2. CMOs can help reduce overall operational risk and time to market. The process of setting up and running a plant is complex and specialized. Slight delays can lead to high opportunity costs
in the form of lost sales. Common causes for delays include setbacks in a drug's Phase 3 trials (such as with Synergen's Antril),
poor capacity planning, a lack of effective manufacturing experience (as in the case of Immunex's Enbrel), and regulatory
For biologics companies without effective manufacturing experience, contracting with an established CMO can reduce these operational
risks and accelerate the time to production. This can be accomplished by leveraging the CMO's experience and skills in setting
up plants and navigating through the regulatory system. This also could translate into significant revenue enhancement, by
reducing time to market and the risk of not meeting market demand.
3. CMOs can help biologics companies focus on the higher value parts of the value chain. For large biotech companies, which already have sophisticated manufacturing and regulatory capabilities, a CMO can provide
a different value proposition compared with that offered to a small biotech. The large companies may have little reason to
devote resources to manufacturing processes that are likely to become commoditized and may not represent a differentiating
capability. Partnering with a CMO can provide these companies with the flexibility to focus their internal efforts and investment
on the pieces of the biotech value chain with the potential to generate greater value.
THE CMO ADVANTAGE
We believe that although biopharmaceutical companies have led advancements in biologics manufacturing to date, CMOs are well
positioned to help solve many of today's difficult production problems.
First, CMOs are likely to increase the rate of manufacturing innovation. Unlike traditional biotech companies, CMOs have many
resources dedicated to analyzing manufacturing issues and identifying improvement opportunities. In traditional R&D-focused
biotech companies, discovery and development efforts typically overshadow manufacturing improvement initiatives. However,
with a CMO, the focus is entirely on manufacturing. With significant incentive to maintain or improve their margins, CMOs
continually seek ways to improve setup times, lower costs, and improve yields. Lonza estimates that technology improvements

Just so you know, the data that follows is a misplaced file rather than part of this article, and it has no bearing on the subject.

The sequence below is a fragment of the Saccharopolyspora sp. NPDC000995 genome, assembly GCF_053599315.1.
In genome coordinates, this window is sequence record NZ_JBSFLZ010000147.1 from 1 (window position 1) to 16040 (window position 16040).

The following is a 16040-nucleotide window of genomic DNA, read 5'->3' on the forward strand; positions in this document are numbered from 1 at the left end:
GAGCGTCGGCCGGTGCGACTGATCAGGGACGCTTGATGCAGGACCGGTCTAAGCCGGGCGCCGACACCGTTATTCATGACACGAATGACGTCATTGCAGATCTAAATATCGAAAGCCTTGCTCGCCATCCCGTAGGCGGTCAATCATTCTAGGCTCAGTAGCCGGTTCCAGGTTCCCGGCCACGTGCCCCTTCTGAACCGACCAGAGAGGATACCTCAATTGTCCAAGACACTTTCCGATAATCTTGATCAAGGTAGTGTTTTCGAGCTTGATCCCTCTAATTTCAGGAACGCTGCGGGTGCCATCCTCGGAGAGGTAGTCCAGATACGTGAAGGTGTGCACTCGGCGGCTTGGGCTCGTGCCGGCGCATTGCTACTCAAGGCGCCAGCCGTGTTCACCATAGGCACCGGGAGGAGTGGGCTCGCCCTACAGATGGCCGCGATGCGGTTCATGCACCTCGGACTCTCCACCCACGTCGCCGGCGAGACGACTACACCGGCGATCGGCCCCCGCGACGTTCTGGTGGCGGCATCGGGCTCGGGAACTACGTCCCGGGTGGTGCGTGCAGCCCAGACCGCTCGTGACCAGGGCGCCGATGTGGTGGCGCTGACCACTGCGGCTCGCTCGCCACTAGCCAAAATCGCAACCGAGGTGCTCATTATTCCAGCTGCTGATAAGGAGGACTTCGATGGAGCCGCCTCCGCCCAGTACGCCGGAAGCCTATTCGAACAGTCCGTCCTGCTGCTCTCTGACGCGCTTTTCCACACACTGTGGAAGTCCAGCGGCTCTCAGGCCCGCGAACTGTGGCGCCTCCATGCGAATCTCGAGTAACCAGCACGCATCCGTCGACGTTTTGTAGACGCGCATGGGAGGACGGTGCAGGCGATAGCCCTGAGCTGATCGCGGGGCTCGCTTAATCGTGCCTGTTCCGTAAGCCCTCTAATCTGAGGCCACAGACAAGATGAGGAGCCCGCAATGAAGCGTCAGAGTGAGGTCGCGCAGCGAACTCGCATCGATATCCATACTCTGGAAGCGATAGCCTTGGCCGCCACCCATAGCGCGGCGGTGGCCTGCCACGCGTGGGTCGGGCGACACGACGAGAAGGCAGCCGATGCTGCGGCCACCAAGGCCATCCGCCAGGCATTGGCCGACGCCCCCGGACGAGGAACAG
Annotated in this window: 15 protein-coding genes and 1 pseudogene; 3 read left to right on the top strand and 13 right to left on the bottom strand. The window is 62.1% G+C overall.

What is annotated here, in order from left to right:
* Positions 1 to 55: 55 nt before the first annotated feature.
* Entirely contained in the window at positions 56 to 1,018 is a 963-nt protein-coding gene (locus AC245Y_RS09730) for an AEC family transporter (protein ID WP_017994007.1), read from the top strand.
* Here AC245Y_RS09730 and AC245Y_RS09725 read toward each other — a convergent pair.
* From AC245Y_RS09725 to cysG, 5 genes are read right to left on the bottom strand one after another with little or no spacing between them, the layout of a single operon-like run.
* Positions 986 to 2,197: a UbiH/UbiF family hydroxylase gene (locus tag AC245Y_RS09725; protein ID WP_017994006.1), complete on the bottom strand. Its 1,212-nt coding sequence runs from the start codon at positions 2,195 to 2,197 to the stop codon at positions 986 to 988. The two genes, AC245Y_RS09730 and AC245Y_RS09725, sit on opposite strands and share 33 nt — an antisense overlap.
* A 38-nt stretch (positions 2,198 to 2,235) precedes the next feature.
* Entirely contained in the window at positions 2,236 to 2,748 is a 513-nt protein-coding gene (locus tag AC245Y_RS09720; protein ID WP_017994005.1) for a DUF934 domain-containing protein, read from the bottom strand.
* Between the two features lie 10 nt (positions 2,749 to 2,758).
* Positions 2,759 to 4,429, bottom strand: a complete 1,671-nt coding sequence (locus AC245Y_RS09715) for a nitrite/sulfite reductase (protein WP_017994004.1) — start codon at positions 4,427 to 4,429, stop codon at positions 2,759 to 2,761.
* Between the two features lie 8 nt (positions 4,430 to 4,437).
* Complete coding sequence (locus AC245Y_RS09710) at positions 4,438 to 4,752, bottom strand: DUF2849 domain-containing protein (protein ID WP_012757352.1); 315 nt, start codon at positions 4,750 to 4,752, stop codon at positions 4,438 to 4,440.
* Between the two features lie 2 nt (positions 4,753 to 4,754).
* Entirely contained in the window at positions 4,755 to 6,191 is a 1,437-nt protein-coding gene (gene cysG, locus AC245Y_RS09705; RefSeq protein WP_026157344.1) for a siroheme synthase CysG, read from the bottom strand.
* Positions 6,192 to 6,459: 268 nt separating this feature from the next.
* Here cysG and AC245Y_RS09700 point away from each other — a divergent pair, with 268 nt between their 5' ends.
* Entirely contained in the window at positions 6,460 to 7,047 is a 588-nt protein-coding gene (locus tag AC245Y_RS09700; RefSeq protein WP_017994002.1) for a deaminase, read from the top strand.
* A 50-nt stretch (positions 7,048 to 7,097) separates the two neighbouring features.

in the next decade will substantially improve yields from 1–2 to 5–10 g/L.4
Second, as discussed in more detail later, contract manufacturers do not have the same margin requirements as biopharma companies.
R&D-focused biotech companies typically have operated in an environment of high R&D investment, followed by high-margin commercialization
activities. Manufacturing biologics on a contract basis generally does not yield the same type of returns, making it difficult
for biopharma companies to justify engaging in contract manufacturing. However, a CMO can operate with such margin expectations
and be economically viable. The financial model discussed in the next section of this paper helps to further demonstrate this
Third, we believe that CMOs can provide an attractive alternative to the difficult capital investment problem biotech companies
typically face when they need to build manufacturing capabilities for products nearing commercialization. The significant
costs required to build a plant, coupled with uncertainty about the product's effectiveness and lack of manufacturing skills
and experience, can make the decision to invest in a plant less attractive.
A biopharmaceutical company's use of a CMO can be compared with leasing versus building office space. For example, if XYZ,
Inc. wanted to expand its offices, it would look to lease office space rather than build its own building. Leasing would be
the logical choice because building office buildings is not XYZ's core competency and does not provide it with a competitive
edge. Furthermore, leasing would provide additional flexibility as market environments change.